Each new school year brings new opportunities to set yourself up for success. For college students, that often means getting their priorities established early on and sticking to them.
We asked hundreds of college instructors what advice they have for students hoping to set their priorities more effectively. See what they had to say and share these tips with your students.
Below are ten of the most frequently recurring suggestions from instructors:
If a student came to you seeking advice about setting their priorities more effectively, what would you recommend?
- “Create a schedule of work and study and learn how to say ‘NO’.”
- “Visit learning center on campus; attend workshops on time management.”
- “I’d say what I put in my syllabi. Each 3 hour course should take them 9 hours per week: 3 in class and 6 doing homework for the class. So 4 courses is a 36 hour week and 5 courses make up a 45 hour week.”
- “Study in small increments for each class every day. Review notes shortly after class. Do not study with cell phone on!”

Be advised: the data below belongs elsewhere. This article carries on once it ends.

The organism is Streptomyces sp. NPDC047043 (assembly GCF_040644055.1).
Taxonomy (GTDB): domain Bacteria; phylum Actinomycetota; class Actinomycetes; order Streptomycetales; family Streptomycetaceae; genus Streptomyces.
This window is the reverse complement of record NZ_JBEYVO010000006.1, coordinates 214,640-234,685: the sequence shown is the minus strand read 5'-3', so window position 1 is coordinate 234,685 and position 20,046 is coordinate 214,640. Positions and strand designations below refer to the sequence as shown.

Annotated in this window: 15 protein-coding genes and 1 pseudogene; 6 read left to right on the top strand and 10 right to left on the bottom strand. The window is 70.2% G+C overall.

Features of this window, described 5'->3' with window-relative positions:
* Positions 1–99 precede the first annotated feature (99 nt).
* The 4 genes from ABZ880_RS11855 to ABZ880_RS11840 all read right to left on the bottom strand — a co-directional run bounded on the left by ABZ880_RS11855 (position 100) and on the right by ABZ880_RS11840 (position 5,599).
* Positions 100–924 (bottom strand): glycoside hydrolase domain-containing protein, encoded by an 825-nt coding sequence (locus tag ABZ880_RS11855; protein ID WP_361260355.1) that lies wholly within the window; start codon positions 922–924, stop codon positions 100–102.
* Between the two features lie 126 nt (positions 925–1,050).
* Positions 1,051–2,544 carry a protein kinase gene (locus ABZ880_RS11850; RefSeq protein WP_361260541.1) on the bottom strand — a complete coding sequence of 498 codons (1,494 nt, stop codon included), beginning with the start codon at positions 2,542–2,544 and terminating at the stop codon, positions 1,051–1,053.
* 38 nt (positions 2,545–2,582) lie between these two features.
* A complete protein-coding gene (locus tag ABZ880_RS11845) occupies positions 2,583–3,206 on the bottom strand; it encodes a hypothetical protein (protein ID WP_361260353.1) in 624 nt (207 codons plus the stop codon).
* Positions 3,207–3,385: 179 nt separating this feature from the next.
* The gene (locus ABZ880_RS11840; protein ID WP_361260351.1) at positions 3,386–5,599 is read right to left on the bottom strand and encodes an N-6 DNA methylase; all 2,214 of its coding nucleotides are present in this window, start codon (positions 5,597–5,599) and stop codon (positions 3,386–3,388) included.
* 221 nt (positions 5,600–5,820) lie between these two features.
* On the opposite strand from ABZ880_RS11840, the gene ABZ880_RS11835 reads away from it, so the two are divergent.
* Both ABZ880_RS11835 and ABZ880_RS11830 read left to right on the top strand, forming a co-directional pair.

- “First, calculate how much time you need to devote to your activities. Then prioritize, maybe even drop one commitment. Finally, make a weekly schedule that reflects your commitments and stick with it.”
- “I would first ask about their most important goals and use those to determine what their priorities should be.
- “The first thing I would ask is if they had a planner. Somewhere in which they specifically assigned time to certain activities. I feel that a lot of students fail to simply plan.”
- “I recommend that they take the time management seminar offered by our Student Success Center. I have some basic strategies, but it seems very common for students these days to ‘place blame’ on others (e.g., ‘I did what you told me and it didn’t work.’) Our student success center has a very good, 45 minute class that details some of the most effective ways to manage one’s time.”
- “Set specific goals,” not vague goals.
- “Do not put in as many hours at work if your grades are suffering.”